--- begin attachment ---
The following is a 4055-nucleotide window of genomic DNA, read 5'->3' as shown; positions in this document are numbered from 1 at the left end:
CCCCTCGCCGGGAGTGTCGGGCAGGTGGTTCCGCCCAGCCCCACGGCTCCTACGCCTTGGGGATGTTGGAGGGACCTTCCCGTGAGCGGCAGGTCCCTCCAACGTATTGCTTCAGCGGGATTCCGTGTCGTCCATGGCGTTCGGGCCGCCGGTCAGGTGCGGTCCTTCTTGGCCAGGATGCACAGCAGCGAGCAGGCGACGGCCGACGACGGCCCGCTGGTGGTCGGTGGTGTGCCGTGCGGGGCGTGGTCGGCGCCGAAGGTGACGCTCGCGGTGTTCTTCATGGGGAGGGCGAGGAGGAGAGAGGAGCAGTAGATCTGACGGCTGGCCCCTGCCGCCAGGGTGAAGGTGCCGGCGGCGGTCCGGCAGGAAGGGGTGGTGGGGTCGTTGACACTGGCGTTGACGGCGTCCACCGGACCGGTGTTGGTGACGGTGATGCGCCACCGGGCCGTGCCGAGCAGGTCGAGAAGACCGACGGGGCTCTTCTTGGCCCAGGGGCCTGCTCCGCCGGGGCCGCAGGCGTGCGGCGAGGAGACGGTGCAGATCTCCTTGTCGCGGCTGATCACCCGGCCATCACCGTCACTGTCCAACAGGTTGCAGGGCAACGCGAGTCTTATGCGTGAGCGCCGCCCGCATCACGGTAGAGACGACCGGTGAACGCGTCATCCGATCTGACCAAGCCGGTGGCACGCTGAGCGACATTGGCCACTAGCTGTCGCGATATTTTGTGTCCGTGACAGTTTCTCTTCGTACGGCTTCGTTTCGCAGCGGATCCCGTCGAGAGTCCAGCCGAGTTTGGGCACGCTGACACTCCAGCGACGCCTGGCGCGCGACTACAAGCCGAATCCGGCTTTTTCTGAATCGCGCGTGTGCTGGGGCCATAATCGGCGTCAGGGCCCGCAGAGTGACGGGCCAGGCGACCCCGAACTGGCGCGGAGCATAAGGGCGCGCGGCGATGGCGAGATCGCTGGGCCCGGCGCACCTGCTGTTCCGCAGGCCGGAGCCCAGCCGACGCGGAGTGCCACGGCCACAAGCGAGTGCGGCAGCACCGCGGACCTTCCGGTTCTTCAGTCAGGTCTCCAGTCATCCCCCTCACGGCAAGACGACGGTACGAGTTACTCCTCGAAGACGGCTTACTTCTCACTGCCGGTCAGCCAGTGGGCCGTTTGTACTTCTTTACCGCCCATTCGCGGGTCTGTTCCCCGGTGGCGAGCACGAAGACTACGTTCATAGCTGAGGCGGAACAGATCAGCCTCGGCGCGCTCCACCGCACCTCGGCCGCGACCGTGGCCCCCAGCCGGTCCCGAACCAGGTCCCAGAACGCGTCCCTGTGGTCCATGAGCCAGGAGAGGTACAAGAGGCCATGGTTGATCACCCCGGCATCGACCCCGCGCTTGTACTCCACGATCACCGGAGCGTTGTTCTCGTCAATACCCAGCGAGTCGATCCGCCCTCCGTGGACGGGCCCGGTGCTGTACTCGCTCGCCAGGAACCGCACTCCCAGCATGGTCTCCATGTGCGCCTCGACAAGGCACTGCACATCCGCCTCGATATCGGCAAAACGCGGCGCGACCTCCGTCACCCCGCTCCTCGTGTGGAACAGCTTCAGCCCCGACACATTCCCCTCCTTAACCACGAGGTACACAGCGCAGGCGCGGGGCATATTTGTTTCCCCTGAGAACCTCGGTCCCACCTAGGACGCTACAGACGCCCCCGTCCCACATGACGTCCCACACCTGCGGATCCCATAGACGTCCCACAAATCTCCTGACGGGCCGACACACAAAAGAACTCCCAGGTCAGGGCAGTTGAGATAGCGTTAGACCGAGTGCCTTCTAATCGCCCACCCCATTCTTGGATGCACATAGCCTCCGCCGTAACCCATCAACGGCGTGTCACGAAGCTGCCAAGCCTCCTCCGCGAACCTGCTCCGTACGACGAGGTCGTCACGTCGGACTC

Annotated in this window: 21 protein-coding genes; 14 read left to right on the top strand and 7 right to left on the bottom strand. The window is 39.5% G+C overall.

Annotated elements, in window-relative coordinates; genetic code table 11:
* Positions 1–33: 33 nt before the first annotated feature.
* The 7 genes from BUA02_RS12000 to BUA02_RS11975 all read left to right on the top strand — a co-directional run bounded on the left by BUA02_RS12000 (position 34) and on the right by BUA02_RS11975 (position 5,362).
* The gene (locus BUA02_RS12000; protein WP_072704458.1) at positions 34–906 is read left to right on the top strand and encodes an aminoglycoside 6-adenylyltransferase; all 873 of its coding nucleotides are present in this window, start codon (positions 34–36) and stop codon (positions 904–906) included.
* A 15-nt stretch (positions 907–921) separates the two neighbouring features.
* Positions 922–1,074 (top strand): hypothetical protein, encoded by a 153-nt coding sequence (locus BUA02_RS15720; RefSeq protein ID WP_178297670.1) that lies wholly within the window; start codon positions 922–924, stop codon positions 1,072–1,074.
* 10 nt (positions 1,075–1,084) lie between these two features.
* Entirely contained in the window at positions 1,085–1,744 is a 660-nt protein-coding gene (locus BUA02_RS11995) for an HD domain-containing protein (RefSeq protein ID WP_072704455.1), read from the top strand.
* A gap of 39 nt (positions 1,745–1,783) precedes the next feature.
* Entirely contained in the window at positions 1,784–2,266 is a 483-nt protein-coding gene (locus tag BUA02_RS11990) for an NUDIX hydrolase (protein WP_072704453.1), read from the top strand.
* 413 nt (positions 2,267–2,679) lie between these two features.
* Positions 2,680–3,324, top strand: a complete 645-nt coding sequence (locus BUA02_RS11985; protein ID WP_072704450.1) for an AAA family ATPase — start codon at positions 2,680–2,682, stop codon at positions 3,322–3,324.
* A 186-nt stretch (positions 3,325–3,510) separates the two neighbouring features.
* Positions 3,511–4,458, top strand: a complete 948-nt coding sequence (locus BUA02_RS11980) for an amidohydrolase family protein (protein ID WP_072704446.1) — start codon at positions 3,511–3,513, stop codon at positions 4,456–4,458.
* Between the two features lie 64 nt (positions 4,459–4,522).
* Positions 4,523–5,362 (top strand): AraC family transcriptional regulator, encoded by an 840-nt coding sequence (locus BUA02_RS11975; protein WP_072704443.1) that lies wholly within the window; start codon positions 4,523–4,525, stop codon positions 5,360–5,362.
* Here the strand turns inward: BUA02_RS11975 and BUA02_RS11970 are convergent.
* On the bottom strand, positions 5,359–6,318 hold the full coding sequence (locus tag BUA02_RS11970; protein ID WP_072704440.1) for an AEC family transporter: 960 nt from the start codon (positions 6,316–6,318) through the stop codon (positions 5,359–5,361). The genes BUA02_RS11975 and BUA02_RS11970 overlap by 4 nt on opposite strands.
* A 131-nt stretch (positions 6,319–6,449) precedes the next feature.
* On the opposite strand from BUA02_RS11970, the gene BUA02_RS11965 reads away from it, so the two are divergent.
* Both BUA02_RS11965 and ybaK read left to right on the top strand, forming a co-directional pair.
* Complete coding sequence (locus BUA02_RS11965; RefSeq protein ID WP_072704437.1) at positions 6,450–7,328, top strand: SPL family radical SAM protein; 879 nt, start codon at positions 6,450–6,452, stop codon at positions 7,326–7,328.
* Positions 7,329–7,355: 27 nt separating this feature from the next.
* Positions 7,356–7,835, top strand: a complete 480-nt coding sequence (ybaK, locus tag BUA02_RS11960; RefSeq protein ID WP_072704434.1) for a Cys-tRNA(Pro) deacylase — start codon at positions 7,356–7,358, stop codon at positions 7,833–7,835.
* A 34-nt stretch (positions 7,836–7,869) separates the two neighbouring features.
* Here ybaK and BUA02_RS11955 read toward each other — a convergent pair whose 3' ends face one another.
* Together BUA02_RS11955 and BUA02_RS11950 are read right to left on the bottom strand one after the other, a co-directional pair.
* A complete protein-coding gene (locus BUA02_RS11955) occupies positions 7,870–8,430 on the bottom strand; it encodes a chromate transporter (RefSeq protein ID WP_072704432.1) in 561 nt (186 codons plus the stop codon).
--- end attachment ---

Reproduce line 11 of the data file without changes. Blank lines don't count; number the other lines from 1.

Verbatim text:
* Entirely contained in the window at positions 1,085–1,744 is a 660-nt protein-coding gene (locus BUA02_RS11995) for an HD domain-containing protein (RefSeq protein ID WP_072704455.1), read from the top strand.